The transition was seamless … but with a caveat?
It was against Army, and only took place in the first half because Davis' discipline wasn't for a full game, and Stapleton's ankle didn't last the night.
With Davis taken in the first round of the NFL draft and Rutgers one hit away from freshman Chas Dodd or Steven Shimko playing quarterback, protecting starting quarterback Tom Savage's blind side is paramount.
It makes Stapleton, who will enter training camp as the starting left tackle, uber -important to Rutgers, and why he is No. 14 in ScarletReport.com's daily series charting the Top 25 most important players for the 2010 season.
The 6-foot-5, 285-pound Stapleton performed well in the spring and solidified his spot as the protector of Savage's back side. He has the length and the footwork to play alone out there, and the strength to be a factor in the running game. And although Stapleton is confident, it doesn't mean confidence won't be an issue until he proves he can play the position.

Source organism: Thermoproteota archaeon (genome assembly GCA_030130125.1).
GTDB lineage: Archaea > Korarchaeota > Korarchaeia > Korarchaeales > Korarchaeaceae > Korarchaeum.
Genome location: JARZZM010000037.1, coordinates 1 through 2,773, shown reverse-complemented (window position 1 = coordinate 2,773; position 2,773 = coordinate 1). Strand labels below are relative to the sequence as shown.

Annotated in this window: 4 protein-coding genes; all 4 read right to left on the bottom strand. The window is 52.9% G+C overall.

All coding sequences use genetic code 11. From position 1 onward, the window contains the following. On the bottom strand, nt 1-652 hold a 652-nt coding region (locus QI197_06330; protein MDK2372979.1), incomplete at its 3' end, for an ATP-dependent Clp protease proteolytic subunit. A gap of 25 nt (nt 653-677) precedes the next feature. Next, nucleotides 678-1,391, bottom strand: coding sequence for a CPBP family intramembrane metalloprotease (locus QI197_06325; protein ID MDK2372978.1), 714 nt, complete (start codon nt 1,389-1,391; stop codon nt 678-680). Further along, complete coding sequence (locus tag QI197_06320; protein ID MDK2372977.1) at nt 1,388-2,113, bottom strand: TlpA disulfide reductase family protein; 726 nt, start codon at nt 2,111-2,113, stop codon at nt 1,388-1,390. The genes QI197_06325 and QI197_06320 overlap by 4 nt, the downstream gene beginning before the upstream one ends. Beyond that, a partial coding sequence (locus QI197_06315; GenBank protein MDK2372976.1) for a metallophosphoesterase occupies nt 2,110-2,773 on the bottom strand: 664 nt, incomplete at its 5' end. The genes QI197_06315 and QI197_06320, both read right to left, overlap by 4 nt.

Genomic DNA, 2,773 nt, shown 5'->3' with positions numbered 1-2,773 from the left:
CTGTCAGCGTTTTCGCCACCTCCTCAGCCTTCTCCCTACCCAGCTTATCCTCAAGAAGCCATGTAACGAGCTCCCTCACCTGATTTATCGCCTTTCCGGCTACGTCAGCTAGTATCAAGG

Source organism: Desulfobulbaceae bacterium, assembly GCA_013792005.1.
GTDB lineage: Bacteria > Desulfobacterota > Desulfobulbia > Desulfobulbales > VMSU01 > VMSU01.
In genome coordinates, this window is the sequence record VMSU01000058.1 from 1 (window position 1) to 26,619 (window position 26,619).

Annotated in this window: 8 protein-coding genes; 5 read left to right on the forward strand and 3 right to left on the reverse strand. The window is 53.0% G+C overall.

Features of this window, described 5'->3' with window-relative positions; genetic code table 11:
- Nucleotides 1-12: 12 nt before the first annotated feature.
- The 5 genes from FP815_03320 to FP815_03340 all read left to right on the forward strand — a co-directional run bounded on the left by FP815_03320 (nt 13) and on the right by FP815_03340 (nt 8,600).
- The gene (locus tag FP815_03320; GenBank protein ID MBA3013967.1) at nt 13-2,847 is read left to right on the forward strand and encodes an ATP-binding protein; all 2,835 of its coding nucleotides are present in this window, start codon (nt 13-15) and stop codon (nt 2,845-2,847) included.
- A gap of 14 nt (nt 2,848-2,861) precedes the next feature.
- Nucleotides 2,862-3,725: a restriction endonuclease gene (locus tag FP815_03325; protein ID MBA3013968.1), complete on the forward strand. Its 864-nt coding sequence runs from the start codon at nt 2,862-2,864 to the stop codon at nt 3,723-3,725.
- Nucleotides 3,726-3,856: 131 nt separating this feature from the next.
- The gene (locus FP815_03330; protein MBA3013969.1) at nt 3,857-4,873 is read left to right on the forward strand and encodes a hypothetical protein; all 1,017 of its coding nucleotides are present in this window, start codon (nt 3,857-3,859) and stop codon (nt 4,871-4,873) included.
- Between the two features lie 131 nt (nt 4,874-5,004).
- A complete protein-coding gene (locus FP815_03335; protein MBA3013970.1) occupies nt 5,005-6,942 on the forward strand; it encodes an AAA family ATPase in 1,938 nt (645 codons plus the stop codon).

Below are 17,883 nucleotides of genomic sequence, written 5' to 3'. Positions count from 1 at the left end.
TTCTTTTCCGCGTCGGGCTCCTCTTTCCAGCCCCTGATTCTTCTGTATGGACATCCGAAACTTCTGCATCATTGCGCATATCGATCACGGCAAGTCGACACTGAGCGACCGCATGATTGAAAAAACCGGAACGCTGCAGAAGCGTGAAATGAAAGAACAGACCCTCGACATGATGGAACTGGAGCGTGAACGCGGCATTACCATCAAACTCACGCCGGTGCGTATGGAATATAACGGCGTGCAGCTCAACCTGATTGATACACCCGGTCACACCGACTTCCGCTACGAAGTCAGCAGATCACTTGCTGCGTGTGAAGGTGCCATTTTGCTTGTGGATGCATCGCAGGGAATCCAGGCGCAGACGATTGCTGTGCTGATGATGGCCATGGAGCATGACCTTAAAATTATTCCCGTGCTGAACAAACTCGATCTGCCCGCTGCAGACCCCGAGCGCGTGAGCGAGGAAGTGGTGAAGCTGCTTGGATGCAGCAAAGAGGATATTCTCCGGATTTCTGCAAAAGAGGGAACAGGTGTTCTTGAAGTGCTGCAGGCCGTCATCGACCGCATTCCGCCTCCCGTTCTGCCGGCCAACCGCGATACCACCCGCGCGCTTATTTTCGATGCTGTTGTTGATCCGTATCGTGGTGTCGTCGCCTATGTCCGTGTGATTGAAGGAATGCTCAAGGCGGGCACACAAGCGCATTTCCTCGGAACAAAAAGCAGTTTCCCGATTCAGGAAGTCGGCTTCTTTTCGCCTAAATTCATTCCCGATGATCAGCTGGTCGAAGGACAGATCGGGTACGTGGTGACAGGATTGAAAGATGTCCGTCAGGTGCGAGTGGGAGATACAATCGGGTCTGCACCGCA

Stapleton, a red-shirt junior, is lacking experience, having played in nine games in his three seasons at Rutgers.
A product of Union (N.J.) Hill High, he red-shirted in 2007 before playing two games in 2008.
With three seniors on the offensive line, including Davis and Haslam at the tackle positions, there wasn't must playing time available for Stapleton last season. And when he was thrust into action, he sprained his ankle against Army and missed the next three games.
Rutgers is used to leaving its left tackle alone and used to not needing to help him with a tight end, running back over even the left guard to slow down a pass rush from that side. That was the comfort Davis brought to the offense.
Stapleton's brother, Darnell, played center at Rutgers and then went to the NFL, so the genes are there for success.
The question is whether Stapleton can step in with limited experience and make sure Savage remains comfortable in the pocket?